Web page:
Here are 10 employment laws which every employer farmer should know.

 

  1. Employment Contracts

An employer is obliged to provide an employee with a statement in writing no later than two months after the commencement of employment containing certain information such as place of work, the title of the job, the nature of work, the date of commencement of the Contract of Employment and terms and conditions in relation to hours of work and paid leave etc.

In the case of temporary contracts, the expected duration, or the date in which the Contract expires, in the case of a Fixed Term Contract, must also be included.

Any changes later must be confirmed in writing with the employee.

 

  1. The Organisation of Working Time Act, 1997

Some of the points the above Act outlines are as follows:

* A maximum average net working time of 48 hours.

* A daily rest break of 11 consecutive hours.

* Rest breaks while at work.

* A weekly rest break of 24 consecutive hours.

* A maximum average of night working of 8 hours.

An employee is entitled to a 15-minute break per four hours worked, and a 30-minute break per six hours worked.

The 48-hour net maximum working week can be averaged.

There is an exemption in respect of work which is seasonal in its nature and this can be averaged over six months.

 

  1. Holidays

Full-time workers are entitled to four working weeks paid annual leave per year. Generally part-time workers are entitled to 8% of the hours worked in the leave year, subject to a maximum of four working weeks.

 

  1. Unfair Dismissal Law

The Unfair Dismissals Act, 1997 to 2001 is based on two fundamental principles.

n Substantial grounds must exist to justify the termination of employment.

n Fair procedures must be followed in effecting the termination. All employees who have one year’s continuous service with the employer and who have not reached normal retirement age for employment, are included under this Act.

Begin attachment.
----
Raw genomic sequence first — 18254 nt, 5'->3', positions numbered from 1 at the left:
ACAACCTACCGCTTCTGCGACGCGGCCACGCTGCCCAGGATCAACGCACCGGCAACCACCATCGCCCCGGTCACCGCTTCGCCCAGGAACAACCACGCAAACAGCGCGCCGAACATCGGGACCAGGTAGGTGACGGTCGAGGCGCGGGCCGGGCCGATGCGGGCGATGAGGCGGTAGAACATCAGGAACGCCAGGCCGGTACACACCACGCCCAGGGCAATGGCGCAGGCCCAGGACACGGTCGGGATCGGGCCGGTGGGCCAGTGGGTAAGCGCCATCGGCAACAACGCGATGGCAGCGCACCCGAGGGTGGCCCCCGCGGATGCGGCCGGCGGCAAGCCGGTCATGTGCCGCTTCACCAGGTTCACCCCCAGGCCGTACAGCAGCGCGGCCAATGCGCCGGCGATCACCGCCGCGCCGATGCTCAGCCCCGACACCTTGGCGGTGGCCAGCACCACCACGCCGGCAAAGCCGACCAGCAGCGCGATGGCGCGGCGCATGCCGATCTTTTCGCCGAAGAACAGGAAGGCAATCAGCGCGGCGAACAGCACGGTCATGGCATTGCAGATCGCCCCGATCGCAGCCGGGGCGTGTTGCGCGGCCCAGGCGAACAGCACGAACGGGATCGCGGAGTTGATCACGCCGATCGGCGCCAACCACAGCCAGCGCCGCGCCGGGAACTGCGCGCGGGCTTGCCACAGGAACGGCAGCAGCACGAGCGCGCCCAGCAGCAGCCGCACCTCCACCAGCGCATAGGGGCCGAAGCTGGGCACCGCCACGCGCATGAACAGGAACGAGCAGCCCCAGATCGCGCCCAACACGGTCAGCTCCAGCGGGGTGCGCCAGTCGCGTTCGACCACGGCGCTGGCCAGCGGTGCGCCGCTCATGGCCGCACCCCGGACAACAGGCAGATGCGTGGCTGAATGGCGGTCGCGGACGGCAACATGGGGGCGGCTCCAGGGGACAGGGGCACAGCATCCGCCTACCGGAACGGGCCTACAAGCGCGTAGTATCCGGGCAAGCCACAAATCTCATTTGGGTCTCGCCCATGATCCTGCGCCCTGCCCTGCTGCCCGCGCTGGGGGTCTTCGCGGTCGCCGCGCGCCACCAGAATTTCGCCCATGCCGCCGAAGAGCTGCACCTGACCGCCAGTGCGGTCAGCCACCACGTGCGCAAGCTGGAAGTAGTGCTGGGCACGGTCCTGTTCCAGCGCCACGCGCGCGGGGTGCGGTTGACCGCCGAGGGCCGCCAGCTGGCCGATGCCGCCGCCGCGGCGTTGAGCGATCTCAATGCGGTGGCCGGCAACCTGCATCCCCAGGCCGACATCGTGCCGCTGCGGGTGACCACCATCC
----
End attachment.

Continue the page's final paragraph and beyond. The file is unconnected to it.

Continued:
This is an extremely contentious area, and one which employers should handle with extreme care. If fair procedures are not followed in terminating an employee’s employment, despite there being substantial grounds, a termination of employment can still be deemed to be unfair.

 

  1. Redundancy

The dismissal is deemed not to be unfair if it is resulted wholly or mainly from the redundancy of an employee.

Strict adherence to the definition of the redundancy is required from employers, if an employee is held to be dismissed by reason of redundancy.

 

  1. Dignity at Work / Bullying

Each employer must take measures to ensure that employees are not subject to verbal or physical bullying or harassment from their bosses, co-workers or customers.

Every employer should ensure that any complaint is dealt with seriously and in a manner that does not add to the issues experienced by the employee.

Each employer should take active steps to discharge their obligation and fulfil their duty of care in this matter.

It is important that an employer has a proper policy drawn up in relation to bullying in the workplace.

 

  1. Equality

The Employment Equality Acts, 1998 and 2004 prohibit discrimination on many grounds.

The grounds are gender, marital status, family status, sexual orientation, religion, age, disability, race/colour/nationality/ethic or national origins and membership of the traveller community.

The Act prohibits discrimination in employment and in particular, access to employment, conditions of employment, training or experience for or in relation to employment promotion or re-grading or classification of posts.

 

  1. Minimum Notice

Minimum notice period for termination of employment applies to employees.

Minimum notice period which employers must give to employees on termination depends on whether a Contract of Employment exists. In the event that a Contract of Employment does not exist, the length of the period of notice depends on the length of service.

Should an employer fail to provide the statutory notice period, they would be obliged to pay that employee for that period.

 

  1. Fixed Term Workers and Part-Time Workers

A fixed term worker is engaged to carry out a specific task with a defined start and end date. There are restrictions on the period of time the employer can continue an employee on fixed term contracts.

A part-time employee is any employee who works less than a full-time employee doing comparable work. In general terms, part-time employees are afforded the same protections as full-time employees.

 

  1. Health & Safety Law

Every employee is entitled to be provided with a safe place of work, safe equipment and safe systems of work.

 

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